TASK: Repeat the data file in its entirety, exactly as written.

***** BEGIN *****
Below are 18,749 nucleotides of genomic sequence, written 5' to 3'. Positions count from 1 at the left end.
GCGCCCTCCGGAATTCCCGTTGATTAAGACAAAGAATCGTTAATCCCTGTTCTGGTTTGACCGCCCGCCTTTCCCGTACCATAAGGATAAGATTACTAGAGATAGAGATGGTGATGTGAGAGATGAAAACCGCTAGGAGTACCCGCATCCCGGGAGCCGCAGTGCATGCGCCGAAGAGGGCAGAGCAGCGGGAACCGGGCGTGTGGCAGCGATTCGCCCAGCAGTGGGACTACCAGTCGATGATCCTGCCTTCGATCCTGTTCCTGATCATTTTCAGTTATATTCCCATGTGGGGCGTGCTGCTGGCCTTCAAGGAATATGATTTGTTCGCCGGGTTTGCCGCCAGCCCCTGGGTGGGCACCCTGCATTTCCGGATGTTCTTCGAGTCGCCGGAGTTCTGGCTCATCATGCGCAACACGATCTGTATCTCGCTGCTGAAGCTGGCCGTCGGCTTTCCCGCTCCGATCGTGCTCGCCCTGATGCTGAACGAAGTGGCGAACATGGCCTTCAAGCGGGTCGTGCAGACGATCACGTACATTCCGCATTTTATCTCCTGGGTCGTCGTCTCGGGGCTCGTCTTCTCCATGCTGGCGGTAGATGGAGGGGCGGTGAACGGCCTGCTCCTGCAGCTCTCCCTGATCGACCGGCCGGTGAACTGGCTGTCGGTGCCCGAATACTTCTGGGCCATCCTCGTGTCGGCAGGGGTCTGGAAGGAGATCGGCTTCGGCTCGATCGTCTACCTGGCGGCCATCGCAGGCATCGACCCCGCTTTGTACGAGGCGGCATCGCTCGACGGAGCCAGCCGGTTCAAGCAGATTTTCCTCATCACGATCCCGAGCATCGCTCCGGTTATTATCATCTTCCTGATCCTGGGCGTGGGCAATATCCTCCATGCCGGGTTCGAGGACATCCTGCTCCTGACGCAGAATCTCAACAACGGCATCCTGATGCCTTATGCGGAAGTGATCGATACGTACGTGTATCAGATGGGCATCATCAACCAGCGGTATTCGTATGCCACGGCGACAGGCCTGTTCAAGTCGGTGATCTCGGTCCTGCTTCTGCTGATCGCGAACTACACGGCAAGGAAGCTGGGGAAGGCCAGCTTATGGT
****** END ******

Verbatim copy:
Below are 18,749 nucleotides of genomic sequence, written 5' to 3'. Positions count from 1 at the left end.
GCGCCCTCCGGAATTCCCGTTGATTAAGACAAAGAATCGTTAATCCCTGTTCTGGTTTGACCGCCCGCCTTTCCCGTACCATAAGGATAAGATTACTAGAGATAGAGATGGTGATGTGAGAGATGAAAACCGCTAGGAGTACCCGCATCCCGGGAGCCGCAGTGCATGCGCCGAAGAGGGCAGAGCAGCGGGAACCGGGCGTGTGGCAGCGATTCGCCCAGCAGTGGGACTACCAGTCGATGATCCTGCCTTCGATCCTGTTCCTGATCATTTTCAGTTATATTCCCATGTGGGGCGTGCTGCTGGCCTTCAAGGAATATGATTTGTTCGCCGGGTTTGCCGCCAGCCCCTGGGTGGGCACCCTGCATTTCCGGATGTTCTTCGAGTCGCCGGAGTTCTGGCTCATCATGCGCAACACGATCTGTATCTCGCTGCTGAAGCTGGCCGTCGGCTTTCCCGCTCCGATCGTGCTCGCCCTGATGCTGAACGAAGTGGCGAACATGGCCTTCAAGCGGGTCGTGCAGACGATCACGTACATTCCGCATTTTATCTCCTGGGTCGTCGTCTCGGGGCTCGTCTTCTCCATGCTGGCGGTAGATGGAGGGGCGGTGAACGGCCTGCTCCTGCAGCTCTCCCTGATCGACCGGCCGGTGAACTGGCTGTCGGTGCCCGAATACTTCTGGGCCATCCTCGTGTCGGCAGGGGTCTGGAAGGAGATCGGCTTCGGCTCGATCGTCTACCTGGCGGCCATCGCAGGCATCGACCCCGCTTTGTACGAGGCGGCATCGCTCGACGGAGCCAGCCGGTTCAAGCAGATTTTCCTCATCACGATCCCGAGCATCGCTCCGGTTATTATCATCTTCCTGATCCTGGGCGTGGGCAATATCCTCCATGCCGGGTTCGAGGACATCCTGCTCCTGACGCAGAATCTCAACAACGGCATCCTGATGCCTTATGCGGAAGTGATCGATACGTACGTGTATCAGATGGGCATCATCAACCAGCGGTATTCGTATGCCACGGCGACAGGCCTGTTCAAGTCGGTGATCTCGGTCCTGCTTCTGCTGATCGCGAACTACACGGCAAGGAAGCTGGGGAAGGCCAGCTTATGGT